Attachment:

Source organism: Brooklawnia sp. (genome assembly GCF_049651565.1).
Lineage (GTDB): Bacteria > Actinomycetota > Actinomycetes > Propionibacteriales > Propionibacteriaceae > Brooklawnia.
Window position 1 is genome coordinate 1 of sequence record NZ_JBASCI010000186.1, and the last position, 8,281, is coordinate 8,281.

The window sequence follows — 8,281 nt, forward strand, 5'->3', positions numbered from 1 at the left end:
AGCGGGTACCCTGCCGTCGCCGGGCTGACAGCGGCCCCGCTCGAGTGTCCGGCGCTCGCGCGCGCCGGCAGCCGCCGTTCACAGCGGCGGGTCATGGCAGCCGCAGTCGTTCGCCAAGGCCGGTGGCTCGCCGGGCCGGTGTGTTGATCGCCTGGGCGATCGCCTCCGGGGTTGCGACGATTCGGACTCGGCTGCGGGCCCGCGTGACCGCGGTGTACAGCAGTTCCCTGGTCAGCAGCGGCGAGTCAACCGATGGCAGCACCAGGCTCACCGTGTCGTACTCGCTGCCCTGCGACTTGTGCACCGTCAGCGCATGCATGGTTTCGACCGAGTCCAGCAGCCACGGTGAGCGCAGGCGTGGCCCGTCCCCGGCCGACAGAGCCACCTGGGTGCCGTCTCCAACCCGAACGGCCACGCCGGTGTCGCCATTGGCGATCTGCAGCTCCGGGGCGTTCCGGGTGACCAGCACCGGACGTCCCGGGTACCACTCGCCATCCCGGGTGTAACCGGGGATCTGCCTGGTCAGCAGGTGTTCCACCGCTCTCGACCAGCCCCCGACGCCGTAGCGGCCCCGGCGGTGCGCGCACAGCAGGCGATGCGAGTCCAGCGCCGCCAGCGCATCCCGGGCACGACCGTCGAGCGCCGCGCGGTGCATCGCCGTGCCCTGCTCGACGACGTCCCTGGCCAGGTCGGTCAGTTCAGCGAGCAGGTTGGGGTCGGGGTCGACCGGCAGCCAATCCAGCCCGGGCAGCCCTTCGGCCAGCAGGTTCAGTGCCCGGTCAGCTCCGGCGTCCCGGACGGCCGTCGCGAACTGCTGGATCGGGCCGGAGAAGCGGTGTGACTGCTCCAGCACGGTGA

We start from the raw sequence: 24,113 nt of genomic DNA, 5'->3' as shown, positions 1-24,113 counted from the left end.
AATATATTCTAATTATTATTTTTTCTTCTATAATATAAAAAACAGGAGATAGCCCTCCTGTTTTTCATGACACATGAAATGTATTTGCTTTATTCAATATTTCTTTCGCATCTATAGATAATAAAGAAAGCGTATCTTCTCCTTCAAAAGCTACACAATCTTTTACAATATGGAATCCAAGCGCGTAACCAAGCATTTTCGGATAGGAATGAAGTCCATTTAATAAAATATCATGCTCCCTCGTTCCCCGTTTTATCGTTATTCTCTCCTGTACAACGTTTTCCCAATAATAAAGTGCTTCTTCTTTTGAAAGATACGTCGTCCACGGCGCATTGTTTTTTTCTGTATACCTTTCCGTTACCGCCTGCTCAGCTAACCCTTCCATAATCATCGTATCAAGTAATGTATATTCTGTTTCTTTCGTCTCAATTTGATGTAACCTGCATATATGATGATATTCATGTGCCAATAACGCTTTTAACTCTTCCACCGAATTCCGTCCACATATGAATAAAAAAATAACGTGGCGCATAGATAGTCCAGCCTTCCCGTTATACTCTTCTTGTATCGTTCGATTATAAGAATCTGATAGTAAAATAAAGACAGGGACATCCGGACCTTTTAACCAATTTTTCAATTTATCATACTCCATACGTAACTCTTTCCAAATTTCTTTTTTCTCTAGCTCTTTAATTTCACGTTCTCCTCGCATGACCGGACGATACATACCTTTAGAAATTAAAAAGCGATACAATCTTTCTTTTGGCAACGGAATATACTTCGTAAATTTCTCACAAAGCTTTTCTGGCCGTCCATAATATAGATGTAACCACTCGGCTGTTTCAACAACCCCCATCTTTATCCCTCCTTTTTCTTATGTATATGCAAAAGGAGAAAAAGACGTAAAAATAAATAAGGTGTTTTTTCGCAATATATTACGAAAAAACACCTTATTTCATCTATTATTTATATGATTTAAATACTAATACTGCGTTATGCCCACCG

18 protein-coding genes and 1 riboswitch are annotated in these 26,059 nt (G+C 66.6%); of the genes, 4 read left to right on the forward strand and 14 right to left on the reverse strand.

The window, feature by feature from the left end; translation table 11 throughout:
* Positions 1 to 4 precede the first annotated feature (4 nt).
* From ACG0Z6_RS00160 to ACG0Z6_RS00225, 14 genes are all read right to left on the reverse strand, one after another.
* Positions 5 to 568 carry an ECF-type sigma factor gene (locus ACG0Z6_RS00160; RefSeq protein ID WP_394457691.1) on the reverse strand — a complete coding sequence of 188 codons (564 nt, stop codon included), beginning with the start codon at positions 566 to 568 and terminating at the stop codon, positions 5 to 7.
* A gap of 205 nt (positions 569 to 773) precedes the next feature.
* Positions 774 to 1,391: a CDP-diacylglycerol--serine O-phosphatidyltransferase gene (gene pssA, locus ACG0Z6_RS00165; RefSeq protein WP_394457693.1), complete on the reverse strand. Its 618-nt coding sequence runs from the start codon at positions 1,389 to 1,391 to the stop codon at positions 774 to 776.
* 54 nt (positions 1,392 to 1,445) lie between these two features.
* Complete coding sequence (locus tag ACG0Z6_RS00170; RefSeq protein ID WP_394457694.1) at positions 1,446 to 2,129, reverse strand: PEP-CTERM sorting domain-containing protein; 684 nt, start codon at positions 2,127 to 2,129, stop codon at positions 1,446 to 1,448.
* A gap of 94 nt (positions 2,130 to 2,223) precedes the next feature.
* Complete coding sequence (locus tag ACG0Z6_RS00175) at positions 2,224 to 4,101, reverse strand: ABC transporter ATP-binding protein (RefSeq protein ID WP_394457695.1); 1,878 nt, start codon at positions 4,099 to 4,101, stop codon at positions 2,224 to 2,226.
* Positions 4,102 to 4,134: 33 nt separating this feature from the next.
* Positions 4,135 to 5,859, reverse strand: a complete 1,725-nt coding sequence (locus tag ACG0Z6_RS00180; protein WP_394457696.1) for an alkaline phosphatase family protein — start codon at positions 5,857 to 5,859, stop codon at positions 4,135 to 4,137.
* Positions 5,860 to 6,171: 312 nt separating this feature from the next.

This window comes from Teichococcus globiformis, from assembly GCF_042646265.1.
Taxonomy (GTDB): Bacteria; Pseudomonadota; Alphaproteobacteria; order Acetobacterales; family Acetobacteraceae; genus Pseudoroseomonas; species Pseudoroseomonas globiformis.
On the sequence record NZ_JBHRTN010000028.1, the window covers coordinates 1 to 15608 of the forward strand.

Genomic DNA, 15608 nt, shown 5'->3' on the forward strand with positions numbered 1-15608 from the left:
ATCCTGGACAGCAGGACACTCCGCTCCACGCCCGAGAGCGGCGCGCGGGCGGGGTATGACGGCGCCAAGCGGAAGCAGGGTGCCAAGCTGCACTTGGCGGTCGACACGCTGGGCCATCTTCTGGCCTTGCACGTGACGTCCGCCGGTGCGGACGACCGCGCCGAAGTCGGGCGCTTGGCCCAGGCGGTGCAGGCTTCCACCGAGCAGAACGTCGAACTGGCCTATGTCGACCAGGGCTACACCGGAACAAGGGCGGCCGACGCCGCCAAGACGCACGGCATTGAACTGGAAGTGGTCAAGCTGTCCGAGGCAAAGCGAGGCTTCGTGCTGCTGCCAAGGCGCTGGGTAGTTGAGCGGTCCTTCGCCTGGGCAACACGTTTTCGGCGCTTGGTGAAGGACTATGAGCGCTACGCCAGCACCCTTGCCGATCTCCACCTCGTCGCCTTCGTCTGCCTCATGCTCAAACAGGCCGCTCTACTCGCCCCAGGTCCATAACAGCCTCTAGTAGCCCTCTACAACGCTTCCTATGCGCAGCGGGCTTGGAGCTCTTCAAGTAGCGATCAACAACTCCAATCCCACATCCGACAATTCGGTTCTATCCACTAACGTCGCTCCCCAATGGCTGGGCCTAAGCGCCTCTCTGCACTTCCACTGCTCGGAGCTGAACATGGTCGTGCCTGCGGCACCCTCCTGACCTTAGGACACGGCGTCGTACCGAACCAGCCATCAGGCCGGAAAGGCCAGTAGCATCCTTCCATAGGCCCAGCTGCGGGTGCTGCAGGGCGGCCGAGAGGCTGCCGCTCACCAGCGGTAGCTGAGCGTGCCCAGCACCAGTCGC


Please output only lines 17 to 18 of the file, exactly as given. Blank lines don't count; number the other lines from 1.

* A gap of 94 nt (positions 2,130 to 2,223) precedes the next feature.
* Complete coding sequence (locus tag ACG0Z6_RS00175) at positions 2,224 to 4,101, reverse strand: ABC transporter ATP-binding protein (RefSeq protein ID WP_394457695.1); 1,878 nt, start codon at positions 4,099 to 4,101, stop codon at positions 2,224 to 2,226.